This parable seems similar to another parable in Luke in which a widow goes to a bad judge for vindication (Luke 18:1–8). The widow’s persistence in Luke 18 is a clear theme that seems to influence the translation of anaideia in Luke 11:8. Typical interpretation of the parable of the friend at night in Luke 11:5–8 is that we should be persistent by continually insisting through prayer that God pay attention to our need. This meaning is usually paired with the next statement in vv. 9–10 that we should ask, seek, and knock, not simply once, but in a continual and persistent way. This meaning pictures God as reluctant to respond to his children, and requiring that they show they really mean what they ask for by nagging God for their needs. Prayer then becomes work to progressively pry open God’s hand to release what we have asked of him.

Early Christian interpreters thought the meaning of anaideia in Luke 11:8 must be the persistence of the asking friend, a kind of disregard for shame in bold and persistent pressing for a response, despite the embarrassment of doing so. Christian writers were unique in taking the term this way. The only extrabiblical uses of anaideia to mean “persistence” occur in Christian writings in relation to this biblical passage. By contrast, no one else used the term in this way, since the uniform meaning for anaideia in 258 occurrences in the TLG database (including the LXX, Josephus, and Greek papyri) is always a negative concept that David Garland renders “shamelessness” (Luke, ZECNT, 467). The term is frequently a synonym for disgrace. Never does anaideia occur as a positive concept in the way of “persistence.”

Important in interpreting Luke 11:8 properly is to identify the “shamelessness” with the grumpy neighbor instead of with the friend who is asking and knocking. Notice that the friend asks only once; impending shame from social pressure does the rest; what will others say when they hear a neighbor has refused to help his friend in severe need? The term should be descriptive of the grumpy neighbor as a man who has no regard for his own disgrace in such a cold-hearted refusal of a friend in need to provide food for a near-starving visitor. Garland rightly points to the social shame that the grumpy neighbor would suffer for flippantly refusing his friend in need as the operative pressure moving him to action. Such coldness would be comparable to a friend refusing to lend his car to a friend who needed to drive his pregnant wife to the hospital to give birth (Garland’s contemporizing example).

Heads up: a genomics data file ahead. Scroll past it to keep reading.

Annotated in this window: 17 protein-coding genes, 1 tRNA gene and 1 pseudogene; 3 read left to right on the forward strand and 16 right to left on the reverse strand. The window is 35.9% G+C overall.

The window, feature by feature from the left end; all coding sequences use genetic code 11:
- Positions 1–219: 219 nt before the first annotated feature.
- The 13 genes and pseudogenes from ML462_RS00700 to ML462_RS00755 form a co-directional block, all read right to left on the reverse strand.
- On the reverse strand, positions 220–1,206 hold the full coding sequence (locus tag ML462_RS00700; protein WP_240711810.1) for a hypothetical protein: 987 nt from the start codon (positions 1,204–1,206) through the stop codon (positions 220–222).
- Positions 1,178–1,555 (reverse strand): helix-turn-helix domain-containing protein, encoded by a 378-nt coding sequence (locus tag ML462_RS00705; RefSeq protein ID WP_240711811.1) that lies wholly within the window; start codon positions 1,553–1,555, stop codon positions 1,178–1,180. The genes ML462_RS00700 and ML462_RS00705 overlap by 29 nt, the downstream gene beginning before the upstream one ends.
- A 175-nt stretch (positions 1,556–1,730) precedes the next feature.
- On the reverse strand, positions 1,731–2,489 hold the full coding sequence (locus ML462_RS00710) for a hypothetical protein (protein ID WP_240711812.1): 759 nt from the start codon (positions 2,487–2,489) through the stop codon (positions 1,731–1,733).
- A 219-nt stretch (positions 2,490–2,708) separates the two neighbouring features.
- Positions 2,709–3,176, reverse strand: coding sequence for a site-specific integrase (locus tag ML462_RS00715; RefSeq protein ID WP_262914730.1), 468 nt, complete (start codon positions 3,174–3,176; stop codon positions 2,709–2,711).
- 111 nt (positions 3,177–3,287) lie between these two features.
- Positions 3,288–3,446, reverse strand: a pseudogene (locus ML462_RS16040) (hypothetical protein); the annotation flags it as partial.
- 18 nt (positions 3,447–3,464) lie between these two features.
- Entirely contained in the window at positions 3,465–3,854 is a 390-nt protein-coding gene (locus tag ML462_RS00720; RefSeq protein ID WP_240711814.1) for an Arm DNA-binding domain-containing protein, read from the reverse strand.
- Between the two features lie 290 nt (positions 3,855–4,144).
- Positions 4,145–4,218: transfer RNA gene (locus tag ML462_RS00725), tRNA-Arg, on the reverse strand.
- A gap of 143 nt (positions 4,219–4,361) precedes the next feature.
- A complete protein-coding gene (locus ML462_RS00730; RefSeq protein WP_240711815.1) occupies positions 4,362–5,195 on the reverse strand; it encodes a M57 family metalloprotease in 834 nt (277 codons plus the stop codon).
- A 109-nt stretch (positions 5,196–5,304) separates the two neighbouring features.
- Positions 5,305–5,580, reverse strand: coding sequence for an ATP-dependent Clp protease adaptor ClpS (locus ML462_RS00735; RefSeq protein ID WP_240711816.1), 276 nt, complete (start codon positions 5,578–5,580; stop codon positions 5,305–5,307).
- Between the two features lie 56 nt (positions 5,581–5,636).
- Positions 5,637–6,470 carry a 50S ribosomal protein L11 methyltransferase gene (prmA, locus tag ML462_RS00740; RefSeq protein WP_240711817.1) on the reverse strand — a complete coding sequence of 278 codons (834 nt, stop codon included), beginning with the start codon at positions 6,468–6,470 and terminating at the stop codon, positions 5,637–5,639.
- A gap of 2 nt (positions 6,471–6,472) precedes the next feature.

I think Garland is right to distinguish the parable of the widow in Luke 18 as not about prayer in general, but in connection with eschatological distresses during which Christians must not lose hope. God is not to be likened to the bad judge, and God is not to be likened to the grumpy friend who initially refuses to give bread at night. These two parables are not mutually interpreting. Both parables display a greater-than relation of comparison. If even a grumpy neighbor will respond positively to a request, then how much more will God as a loving father respond. If even a bad judge will respond to a widow’s firm resolve, then how much more will God vindicate his people in connection with the return of Jesus (the preceding context in Luke 17).

When linked with Luke’s presentation of the Lord’s prayer to “Father in heaven” (Luke 11:1–4) and the comparisons for prayer with what even evil parents do for their children (Luke 11:11–13) the emphasis on God’s readiness to respond to his children’s requests in prayer is much stronger. This emphasis on God is commonly eclipsed by the interpretation that prayer requires human persistence. That was the primary change for me, to see God differently as a loving father, eager and willing to give everything that is truly good and needed. Second was a change in how I understand prayer as a simple ask-for-what-you-need appeal to God, by contrast to a tug-of-war that must be engaged with God before he is willing to dispense the things we have repeatedly appealed for. These are different views of God and prayer that motivate me to pray more, though with less repetition, since I am no longer nagging him to give what I need.